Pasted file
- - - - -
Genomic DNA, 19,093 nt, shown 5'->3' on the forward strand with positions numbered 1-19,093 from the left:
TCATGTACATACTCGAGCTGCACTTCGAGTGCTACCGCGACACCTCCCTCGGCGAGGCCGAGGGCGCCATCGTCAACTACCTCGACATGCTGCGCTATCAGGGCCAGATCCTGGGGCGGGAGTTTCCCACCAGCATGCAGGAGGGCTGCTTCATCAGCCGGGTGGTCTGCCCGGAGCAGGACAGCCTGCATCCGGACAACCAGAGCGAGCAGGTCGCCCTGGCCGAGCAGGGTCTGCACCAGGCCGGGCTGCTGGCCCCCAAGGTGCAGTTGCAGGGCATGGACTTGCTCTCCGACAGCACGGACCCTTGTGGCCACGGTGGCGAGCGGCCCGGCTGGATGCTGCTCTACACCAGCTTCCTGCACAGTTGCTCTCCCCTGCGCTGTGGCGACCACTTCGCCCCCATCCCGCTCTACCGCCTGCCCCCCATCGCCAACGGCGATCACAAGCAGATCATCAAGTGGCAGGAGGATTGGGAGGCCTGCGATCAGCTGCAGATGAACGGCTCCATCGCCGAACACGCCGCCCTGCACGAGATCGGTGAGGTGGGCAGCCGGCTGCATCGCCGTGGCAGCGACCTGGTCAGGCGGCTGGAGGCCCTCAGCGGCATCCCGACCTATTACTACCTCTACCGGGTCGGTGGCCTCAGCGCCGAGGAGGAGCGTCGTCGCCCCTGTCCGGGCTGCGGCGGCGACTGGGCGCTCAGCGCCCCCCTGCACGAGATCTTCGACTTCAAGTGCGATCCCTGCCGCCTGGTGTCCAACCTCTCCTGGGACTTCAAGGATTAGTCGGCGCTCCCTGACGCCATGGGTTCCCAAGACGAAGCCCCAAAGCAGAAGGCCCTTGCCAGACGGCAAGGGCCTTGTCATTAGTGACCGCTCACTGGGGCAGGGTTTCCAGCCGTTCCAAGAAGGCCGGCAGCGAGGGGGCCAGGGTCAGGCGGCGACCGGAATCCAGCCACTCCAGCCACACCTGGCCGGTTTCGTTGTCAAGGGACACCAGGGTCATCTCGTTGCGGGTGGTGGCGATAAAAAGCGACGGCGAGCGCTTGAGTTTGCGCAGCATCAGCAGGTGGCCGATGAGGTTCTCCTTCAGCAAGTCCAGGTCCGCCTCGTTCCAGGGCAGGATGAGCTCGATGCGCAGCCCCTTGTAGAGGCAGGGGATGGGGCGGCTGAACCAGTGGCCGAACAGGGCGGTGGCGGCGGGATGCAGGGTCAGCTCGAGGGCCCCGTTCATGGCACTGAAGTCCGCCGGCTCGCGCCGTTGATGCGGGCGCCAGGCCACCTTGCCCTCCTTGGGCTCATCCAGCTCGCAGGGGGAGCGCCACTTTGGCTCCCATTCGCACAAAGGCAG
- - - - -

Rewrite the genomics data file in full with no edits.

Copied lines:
Genomic DNA, 19,093 nt, shown 5'->3' on the forward strand with positions numbered 1-19,093 from the left:
TCATGTACATACTCGAGCTGCACTTCGAGTGCTACCGCGACACCTCCCTCGGCGAGGCCGAGGGCGCCATCGTCAACTACCTCGACATGCTGCGCTATCAGGGCCAGATCCTGGGGCGGGAGTTTCCCACCAGCATGCAGGAGGGCTGCTTCATCAGCCGGGTGGTCTGCCCGGAGCAGGACAGCCTGCATCCGGACAACCAGAGCGAGCAGGTCGCCCTGGCCGAGCAGGGTCTGCACCAGGCCGGGCTGCTGGCCCCCAAGGTGCAGTTGCAGGGCATGGACTTGCTCTCCGACAGCACGGACCCTTGTGGCCACGGTGGCGAGCGGCCCGGCTGGATGCTGCTCTACACCAGCTTCCTGCACAGTTGCTCTCCCCTGCGCTGTGGCGACCACTTCGCCCCCATCCCGCTCTACCGCCTGCCCCCCATCGCCAACGGCGATCACAAGCAGATCATCAAGTGGCAGGAGGATTGGGAGGCCTGCGATCAGCTGCAGATGAACGGCTCCATCGCCGAACACGCCGCCCTGCACGAGATCGGTGAGGTGGGCAGCCGGCTGCATCGCCGTGGCAGCGACCTGGTCAGGCGGCTGGAGGCCCTCAGCGGCATCCCGACCTATTACTACCTCTACCGGGTCGGTGGCCTCAGCGCCGAGGAGGAGCGTCGTCGCCCCTGTCCGGGCTGCGGCGGCGACTGGGCGCTCAGCGCCCCCCTGCACGAGATCTTCGACTTCAAGTGCGATCCCTGCCGCCTGGTGTCCAACCTCTCCTGGGACTTCAAGGATTAGTCGGCGCTCCCTGACGCCATGGGTTCCCAAGACGAAGCCCCAAAGCAGAAGGCCCTTGCCAGACGGCAAGGGCCTTGTCATTAGTGACCGCTCACTGGGGCAGGGTTTCCAGCCGTTCCAAGAAGGCCGGCAGCGAGGGGGCCAGGGTCAGGCGGCGACCGGAATCCAGCCACTCCAGCCACACCTGGCCGGTTTCGTTGTCAAGGGACACCAGGGTCATCTCGTTGCGGGTGGTGGCGATAAAAAGCGACGGCGAGCGCTTGAGTTTGCGCAGCATCAGCAGGTGGCCGATGAGGTTCTCCTTCAGCAAGTCCAGGTCCGCCTCGTTCCAGGGCAGGATGAGCTCGATGCGCAGCCCCTTGTAGAGGCAGGGGATGGGGCGGCTGAACCAGTGGCCGAACAGGGCGGTGGCGGCGGGATGCAGGGTCAGCTCGAGGGCCCCGTTCATGGCACTGAAGTCCGCCGGCTCGCGCCGTTGATGCGGGCGCCAGGCCACCTTGCCCTCCTTGGGCTCATCCAGCTCGCAGGGGGAGCGCCACTTTGGCTCCCATTCGCACAAAGGCAG